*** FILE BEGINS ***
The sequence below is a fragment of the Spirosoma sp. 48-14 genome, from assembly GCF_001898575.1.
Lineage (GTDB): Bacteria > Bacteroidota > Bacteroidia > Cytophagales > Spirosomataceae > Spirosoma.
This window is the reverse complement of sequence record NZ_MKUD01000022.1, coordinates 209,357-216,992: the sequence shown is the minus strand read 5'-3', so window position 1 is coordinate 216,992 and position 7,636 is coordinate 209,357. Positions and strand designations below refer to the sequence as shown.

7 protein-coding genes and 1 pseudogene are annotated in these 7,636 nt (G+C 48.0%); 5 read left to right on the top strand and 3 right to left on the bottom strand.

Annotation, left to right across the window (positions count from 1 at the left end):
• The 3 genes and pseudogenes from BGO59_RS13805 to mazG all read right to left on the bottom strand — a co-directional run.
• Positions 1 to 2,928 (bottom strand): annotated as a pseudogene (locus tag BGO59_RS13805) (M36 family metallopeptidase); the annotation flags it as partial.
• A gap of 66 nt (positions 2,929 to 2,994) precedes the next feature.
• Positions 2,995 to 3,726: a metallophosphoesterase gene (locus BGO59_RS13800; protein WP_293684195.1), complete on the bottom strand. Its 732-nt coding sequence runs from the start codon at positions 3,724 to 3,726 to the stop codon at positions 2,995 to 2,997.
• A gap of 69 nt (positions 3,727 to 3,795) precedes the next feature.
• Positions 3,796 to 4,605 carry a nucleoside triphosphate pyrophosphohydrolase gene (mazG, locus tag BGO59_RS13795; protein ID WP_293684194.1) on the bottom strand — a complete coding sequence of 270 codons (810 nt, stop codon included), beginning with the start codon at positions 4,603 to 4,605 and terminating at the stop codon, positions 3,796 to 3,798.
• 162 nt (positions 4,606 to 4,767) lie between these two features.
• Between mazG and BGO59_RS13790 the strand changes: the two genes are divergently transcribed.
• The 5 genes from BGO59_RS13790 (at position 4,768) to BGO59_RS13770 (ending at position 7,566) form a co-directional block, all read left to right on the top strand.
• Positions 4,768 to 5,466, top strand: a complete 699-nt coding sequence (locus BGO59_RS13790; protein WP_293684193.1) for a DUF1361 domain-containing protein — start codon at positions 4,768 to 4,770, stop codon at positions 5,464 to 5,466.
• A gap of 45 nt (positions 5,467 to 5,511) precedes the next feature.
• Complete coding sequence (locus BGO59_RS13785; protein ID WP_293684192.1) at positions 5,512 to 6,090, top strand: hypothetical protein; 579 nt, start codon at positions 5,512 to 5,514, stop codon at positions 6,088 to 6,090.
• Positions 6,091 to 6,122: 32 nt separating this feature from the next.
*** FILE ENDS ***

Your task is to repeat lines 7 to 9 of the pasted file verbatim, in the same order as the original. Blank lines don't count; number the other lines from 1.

• Positions 1 to 2,928 (bottom strand): annotated as a pseudogene (locus tag BGO59_RS13805) (M36 family metallopeptidase); the annotation flags it as partial.
• A gap of 66 nt (positions 2,929 to 2,994) precedes the next feature.
• Positions 2,995 to 3,726: a metallophosphoesterase gene (locus BGO59_RS13800; protein WP_293684195.1), complete on the bottom strand. Its 732-nt coding sequence runs from the start codon at positions 3,724 to 3,726 to the stop codon at positions 2,995 to 2,997.